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The details on diabetes

November is Diabetes Awareness Month, and with the American DiabetesAssociation reporting an estimated 25.8 million diabetics across thenation, including 1.9 million new adult cases last year, it’s time toget proactive in preventing this potentially fatal condition. 

November is Diabetes Awareness Month, and with the American Diabetes Association reporting an estimated 25.8 million diabetics across the nation, including 1.9 million new adult cases last year, it’s time to get proactive in preventing this potentially fatal condition.

Diabetes is characterized by big surges in blood glucose levels. Unfortunately, Type 1, or juvenile diabetes, is not preventable. It occurs when the body doesn’t produce insulin, the hormone that regulates blood sugar levels. Type 2, the more common type, occurs when insulin response is compromised by unnatural surges in blood sugar that the body just can’t manage. However, it is largely preventable.

“People can lower their risk of getting Type 2 diabetes through lifestyle changes, such as regular exercise and a good diet,” says Lisa M. Davis, Ph.D, the director of research and development for Medifast, a weight loss meal replacement program. “Losing just 5 percent of your body weight can significantly lower your risk. For people with Type 2 diabetes who are overweight or obese, one of the most effective strategies for reversing the disease is losing weight and getting active.”

The average person doesn’t need superhero skills in the kitchen to temper the condition either — just the will to cut down on sugars and starches. “A well-balanced diet that emphasizes low-glycemic foods [like fruits, vegetables, beans and whole grains] will help. These do not cause sudden upsurges in blood sugar levels,” says Davis. “Exercise is also critical. It helps by sensitizing the cells that take up excess sugar from our bloodstream and making them work more efficiently.”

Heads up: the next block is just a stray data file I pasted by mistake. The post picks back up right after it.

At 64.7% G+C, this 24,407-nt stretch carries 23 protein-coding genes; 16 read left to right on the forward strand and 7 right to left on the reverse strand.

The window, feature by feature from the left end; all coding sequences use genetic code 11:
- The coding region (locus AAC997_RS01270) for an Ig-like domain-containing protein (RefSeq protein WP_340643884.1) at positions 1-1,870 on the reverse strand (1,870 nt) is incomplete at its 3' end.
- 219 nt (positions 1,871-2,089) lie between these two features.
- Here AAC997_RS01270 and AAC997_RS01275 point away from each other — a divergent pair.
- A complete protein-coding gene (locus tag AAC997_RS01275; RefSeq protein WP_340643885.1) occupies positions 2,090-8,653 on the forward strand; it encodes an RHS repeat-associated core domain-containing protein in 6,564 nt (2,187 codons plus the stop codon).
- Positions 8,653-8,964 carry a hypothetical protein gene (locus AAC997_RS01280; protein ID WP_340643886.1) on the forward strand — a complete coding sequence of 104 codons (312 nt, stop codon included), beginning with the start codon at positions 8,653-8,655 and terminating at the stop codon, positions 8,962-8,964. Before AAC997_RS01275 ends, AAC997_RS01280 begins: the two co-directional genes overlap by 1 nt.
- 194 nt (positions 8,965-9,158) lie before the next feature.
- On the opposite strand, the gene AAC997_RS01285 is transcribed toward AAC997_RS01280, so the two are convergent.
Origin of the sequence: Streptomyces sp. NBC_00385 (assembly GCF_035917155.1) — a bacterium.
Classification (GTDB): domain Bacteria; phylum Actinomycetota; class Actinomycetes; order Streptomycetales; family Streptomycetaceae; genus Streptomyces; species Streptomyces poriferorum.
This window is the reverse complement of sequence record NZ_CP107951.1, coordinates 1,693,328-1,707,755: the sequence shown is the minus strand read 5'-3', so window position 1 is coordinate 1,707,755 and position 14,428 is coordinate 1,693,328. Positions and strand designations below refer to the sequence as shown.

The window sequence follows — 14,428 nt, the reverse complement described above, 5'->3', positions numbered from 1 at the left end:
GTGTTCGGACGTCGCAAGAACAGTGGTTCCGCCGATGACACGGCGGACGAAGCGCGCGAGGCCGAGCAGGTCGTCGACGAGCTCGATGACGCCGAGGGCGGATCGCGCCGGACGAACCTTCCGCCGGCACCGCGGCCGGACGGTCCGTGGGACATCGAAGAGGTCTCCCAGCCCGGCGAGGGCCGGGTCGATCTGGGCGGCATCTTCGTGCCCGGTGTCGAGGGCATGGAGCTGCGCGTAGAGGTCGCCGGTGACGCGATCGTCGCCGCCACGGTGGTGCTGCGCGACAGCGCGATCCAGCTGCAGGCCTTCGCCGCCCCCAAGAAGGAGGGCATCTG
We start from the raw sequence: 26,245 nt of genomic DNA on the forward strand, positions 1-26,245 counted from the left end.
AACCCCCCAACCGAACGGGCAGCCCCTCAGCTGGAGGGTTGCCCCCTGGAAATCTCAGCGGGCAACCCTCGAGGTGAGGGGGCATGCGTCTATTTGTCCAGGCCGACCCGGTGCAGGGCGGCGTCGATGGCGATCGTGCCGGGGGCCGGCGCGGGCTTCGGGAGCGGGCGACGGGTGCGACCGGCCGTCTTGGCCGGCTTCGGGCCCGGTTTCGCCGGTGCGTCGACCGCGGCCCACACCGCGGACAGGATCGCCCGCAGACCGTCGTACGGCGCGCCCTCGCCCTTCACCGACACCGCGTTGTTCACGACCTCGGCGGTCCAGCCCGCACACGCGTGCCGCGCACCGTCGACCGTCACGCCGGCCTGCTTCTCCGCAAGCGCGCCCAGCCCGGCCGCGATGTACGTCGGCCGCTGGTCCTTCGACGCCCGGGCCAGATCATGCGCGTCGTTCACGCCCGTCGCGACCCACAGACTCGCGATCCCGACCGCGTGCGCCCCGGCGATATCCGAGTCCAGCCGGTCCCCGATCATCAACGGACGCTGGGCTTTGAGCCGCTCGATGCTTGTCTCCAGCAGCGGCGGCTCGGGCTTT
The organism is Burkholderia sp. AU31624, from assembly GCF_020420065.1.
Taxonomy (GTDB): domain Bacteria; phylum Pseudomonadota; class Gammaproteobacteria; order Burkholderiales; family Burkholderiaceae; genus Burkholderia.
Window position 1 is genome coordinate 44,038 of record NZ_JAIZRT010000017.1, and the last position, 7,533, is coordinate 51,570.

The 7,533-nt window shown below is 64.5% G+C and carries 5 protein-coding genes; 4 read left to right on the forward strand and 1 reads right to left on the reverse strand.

The Sorvinos lend support

Mira Sorvino does not have diabetes — but her father, actor Paul Sorvino, does. The father-daughter duo are educating others on the condition through their work with Diabetes Co-Stars, an awareness campaign that underscores the importance of caregiver support for people with the disease. Though the elder Sorvino says he knew nothing about the illness — and his daughter says she knew less than that — before his diagnosis, the two have adapted their lifestyles to keep Paul healthy.

“Part of what you have to do is just encourage the person who’s living with diabetes to stay on the straight and narrow, which can be really rough, especially if other people are pushing unhealthy choices on them,” Mira says. “Like, ‘Oh come on, have a piece of cake, live a little’ — they think that you’re depriving yourself, but for a person living with diabetes, when someone tries to hoist a big heavy dessert on them it’s really deleterious to their health. I’m really, really happy that Dad is following his doctor’s orders: he’s taking his medication, he’s exercising a lot more and he’s really changed his diet. I’m very proud of him.”

The Oscar-winning actress says that tackling the illness head-on has worked well for them.

“I think that many people try and wish it away,” Mira says. “If you stay on top of it it’s a very manageable condition. It doesn’t have to be a death sentence, it doesn’t have to ruin your life, you just have to face it with courage and it’s a lot easier to face it with support.”

“There’s an Italian saying,” Paul adds. “Not every ill comes to destroy you. This forces me to lose weight and think about things in a healthier way.”

For more on the Sorvinos and their work with the campaign, visit www.diabetescostars.com.

 
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